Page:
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Anyone who has ever worked from home knows that you get shedloads of work done without constant interruptions. However, many bosses still view remote work differently. Even if you really are at the beach, chances are you are super focused and productive, inspired by the waves and the sun. If conditions around you are relaxed and calming, isn’t that the best situation for doing a super neat job? Not to forget that you might even feel a bit guilty that you are having it too good in your life, so you put more effort into your work, to compensate for not being with your team.

If you are not there yet (at a beach, that is), this article is for you. It explains how you can also achieve the luxury of working while traveling the world in four easy steps, as a freelancer or as a part of a team, maintaining the same level of communication and productivity.

A Change Of Pace Often Helps

Some people like the known and predictable. They freak out when their daily routine gets disrupted. But, I’ll bet if you are doing any kind of creative work like programming or design, you are not one of those people. You like humanity’s evolutionary advantage of being able to adapt to new circumstances and actually get a kick out of it.

  • Remove yourself from toxic environments and into working remotely. Your sanity will thank you, even though clients will be demanding.

Ordinary day-to-day office work will kill you. It will eventually strip your motivation, creativity or flare for what you do. I’ve been there. It’s not that you don’t like your job, your colleagues or your office, it’s just that you don’t like it every day. You are a creative being and you strive to gather new experiences, learn new things, get inspired by new situations, new people, and new cultures. Two weeks of vacation a year just doesn’t do it. The good news is that you don’t need to be on vacation to travel or to change your daily routine.

  • Think no-one wants a remote worker? Ask any of the many freelancing sites what they think about that!

I know, I know. Your current job is your safe place. You don’t have to worry about anything. You don’t have to put yourself out there and find work yourself. Your bosses are doing that for you. They are taking care of operational stuff and making sure that you get your paycheck. The step of quitting and finding clients yourself seems as terrifying as Mount Fuji spewing lava all over you. Besides, you know your mother would throw a fit if you came to her with such nonsense ideas. If you like to play it safe, then you should definitely take a gradual approach. Try it out by doing some side jobs via one of the freelancing sites and see where it takes you. See if you are able to fight your own battles, bake your own bread, sleep with the wolves, and so on. If you manage to gather a team, even better. There is strength in numbers, and you will be able to find and complete jobs quicker.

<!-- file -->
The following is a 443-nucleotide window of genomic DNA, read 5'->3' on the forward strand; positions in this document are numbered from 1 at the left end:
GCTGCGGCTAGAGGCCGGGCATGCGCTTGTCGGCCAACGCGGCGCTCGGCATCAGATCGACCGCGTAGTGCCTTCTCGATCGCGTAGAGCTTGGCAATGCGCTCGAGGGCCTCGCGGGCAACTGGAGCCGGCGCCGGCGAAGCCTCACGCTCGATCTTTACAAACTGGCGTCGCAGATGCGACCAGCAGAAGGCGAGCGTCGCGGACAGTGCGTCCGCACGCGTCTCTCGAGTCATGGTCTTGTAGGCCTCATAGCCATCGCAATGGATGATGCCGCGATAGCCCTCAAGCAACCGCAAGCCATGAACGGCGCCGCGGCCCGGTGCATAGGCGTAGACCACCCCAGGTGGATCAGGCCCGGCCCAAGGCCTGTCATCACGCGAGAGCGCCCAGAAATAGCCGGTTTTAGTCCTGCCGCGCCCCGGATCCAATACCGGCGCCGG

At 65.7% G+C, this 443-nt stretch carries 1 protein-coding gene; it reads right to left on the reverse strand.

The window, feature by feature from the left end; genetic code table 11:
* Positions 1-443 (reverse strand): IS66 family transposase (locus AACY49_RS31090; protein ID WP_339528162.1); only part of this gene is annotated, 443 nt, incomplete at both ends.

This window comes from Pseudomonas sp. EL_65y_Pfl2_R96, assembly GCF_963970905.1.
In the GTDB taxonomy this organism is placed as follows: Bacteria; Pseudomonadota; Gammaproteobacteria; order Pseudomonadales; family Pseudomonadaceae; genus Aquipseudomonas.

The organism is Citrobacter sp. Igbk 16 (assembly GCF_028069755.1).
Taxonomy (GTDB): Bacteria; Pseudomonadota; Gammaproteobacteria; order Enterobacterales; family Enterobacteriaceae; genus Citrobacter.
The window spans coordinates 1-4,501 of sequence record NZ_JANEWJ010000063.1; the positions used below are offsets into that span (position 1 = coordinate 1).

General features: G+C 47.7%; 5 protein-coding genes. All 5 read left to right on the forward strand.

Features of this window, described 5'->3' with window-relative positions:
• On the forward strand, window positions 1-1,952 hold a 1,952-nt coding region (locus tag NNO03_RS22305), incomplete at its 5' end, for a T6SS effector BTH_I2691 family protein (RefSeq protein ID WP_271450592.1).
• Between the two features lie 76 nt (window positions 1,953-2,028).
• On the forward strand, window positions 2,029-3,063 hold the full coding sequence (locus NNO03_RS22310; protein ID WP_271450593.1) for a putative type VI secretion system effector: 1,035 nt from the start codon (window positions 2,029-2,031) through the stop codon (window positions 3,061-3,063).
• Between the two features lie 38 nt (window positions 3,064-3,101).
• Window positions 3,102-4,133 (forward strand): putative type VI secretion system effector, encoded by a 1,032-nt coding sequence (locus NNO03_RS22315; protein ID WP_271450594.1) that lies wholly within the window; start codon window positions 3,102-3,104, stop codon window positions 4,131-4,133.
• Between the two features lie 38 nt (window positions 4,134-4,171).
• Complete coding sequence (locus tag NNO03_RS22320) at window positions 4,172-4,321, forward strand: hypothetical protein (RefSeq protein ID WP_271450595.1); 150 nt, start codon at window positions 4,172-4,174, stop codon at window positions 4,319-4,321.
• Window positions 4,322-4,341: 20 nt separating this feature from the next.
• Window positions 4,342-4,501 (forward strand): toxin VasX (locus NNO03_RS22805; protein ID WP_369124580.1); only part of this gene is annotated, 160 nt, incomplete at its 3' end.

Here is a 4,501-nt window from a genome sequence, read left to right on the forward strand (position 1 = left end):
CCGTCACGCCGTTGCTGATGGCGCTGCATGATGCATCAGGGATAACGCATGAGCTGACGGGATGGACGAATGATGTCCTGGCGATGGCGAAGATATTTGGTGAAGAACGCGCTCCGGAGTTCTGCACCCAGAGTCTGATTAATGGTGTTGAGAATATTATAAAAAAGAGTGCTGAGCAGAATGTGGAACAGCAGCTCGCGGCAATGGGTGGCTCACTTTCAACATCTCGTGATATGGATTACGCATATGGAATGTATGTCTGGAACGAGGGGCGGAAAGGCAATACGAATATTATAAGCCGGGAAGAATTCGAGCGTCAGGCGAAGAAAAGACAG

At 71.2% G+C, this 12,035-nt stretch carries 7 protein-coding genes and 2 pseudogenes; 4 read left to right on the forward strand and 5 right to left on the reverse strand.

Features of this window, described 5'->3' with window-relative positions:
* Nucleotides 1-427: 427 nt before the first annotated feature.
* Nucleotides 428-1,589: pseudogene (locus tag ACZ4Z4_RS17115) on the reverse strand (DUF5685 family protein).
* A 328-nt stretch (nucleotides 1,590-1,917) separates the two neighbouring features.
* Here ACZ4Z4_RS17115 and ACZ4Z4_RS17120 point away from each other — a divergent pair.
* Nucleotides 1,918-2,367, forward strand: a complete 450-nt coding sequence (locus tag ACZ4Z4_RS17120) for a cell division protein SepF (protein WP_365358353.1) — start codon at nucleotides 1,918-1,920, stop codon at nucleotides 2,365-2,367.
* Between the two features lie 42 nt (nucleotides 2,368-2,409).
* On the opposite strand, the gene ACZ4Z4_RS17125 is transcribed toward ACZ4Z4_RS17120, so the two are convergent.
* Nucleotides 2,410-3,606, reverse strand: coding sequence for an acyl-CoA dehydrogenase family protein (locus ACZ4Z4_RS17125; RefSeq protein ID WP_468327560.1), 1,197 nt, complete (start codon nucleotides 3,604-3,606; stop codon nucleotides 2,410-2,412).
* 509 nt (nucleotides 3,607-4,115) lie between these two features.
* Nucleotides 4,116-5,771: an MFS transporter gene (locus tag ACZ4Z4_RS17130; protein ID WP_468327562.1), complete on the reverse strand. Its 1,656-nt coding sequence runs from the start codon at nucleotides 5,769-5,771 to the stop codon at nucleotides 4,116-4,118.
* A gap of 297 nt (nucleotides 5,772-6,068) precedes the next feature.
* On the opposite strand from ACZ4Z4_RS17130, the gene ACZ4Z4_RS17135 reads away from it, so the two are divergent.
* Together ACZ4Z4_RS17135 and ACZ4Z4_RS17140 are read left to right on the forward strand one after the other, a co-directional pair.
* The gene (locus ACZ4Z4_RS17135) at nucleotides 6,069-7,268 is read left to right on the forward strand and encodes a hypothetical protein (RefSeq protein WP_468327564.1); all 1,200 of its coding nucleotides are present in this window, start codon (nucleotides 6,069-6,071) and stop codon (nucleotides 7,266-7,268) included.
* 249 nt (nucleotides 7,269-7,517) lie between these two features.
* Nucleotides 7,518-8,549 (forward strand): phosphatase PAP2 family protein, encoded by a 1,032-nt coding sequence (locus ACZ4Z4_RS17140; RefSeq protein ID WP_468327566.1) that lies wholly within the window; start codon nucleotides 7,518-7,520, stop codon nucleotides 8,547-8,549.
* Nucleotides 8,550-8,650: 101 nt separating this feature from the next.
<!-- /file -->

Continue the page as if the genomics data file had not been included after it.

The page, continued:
Technology Makes Remote Work Efficient And Affordable

  • Technology, nowadays, provides everything you need as long as you have a good internet connection. There are no excuses left.

There is Skype, and Slack, and Viber, and Hangouts, and a myriad of other tools designed to make your life easier. There are tons of collaborative tools, project management tools, and virtual conference tools. You just need to pick the ones that best suit you and your team and voila! You are ready to go anywhere in the world there is a reasonably stable internet connection.

It is true that many things get solved and clarified faster when you are sharing an office with your team, but even if you are 2,000 miles away, you are just a video call away. I do believe that it is important to be able to look at a person, not just hear their voice, especially when important discussions are in order. For more routine meetings, or short questions, you can still use chat. You will be even more efficient because if you are in the same office, you would ask that question, thus interrupting everyone. But remotely, you ping your colleagues on Slack and they can quickly reply.

Here is a useful link with a list of top tools for remote workers.

  • No, you don’t have to win the lottery to travel.

You usually read about couples (even with kids!) who sold all their belongings and hit the road. They sold their house, their car, their furniture, even little Suzie’s teddy bear! I never cared much for such radical moves, which seems to be more common for people from in North America. We Europeans seem to be more in touch with our roots and rarely decide to leave everything behind; perhaps most Europeans who were in the mood to leave everything already emigrated to the Americas.